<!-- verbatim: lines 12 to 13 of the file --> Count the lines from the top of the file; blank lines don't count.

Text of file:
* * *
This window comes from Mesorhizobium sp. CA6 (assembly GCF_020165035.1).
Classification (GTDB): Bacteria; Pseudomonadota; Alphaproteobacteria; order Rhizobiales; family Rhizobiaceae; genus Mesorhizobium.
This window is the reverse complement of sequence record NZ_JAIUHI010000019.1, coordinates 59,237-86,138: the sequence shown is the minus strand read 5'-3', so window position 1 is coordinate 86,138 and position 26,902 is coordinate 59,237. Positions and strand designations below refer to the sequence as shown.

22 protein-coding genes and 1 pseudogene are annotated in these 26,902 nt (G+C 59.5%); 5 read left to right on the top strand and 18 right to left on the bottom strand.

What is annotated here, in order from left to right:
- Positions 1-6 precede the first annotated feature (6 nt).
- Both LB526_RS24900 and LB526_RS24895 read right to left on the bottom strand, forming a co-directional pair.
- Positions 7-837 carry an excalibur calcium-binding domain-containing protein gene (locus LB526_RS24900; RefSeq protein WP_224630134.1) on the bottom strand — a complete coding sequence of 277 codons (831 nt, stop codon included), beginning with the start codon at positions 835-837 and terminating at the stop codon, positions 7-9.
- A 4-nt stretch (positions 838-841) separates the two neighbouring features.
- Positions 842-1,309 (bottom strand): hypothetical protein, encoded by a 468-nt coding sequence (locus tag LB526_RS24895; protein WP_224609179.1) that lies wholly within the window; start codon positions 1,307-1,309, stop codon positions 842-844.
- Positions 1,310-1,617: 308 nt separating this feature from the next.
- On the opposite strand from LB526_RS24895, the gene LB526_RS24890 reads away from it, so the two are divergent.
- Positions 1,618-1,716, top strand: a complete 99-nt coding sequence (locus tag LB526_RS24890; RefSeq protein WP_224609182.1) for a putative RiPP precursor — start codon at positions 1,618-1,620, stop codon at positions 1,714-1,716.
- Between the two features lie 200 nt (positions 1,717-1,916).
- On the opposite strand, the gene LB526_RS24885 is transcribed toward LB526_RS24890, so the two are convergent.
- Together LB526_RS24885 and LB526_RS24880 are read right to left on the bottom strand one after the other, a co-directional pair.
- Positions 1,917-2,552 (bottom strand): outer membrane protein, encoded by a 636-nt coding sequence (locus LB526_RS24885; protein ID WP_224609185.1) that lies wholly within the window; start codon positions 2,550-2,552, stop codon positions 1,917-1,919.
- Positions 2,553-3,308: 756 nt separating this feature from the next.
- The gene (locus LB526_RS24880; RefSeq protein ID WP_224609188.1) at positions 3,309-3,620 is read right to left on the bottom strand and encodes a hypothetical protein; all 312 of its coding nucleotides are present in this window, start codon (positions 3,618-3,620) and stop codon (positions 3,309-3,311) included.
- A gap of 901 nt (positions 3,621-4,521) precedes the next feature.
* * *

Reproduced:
- On the opposite strand from LB526_RS24895, the gene LB526_RS24890 reads away from it, so the two are divergent.
- Positions 1,618-1,716, top strand: a complete 99-nt coding sequence (locus tag LB526_RS24890; RefSeq protein WP_224609182.1) for a putative RiPP precursor — start codon at positions 1,618-1,620, stop codon at positions 1,714-1,716.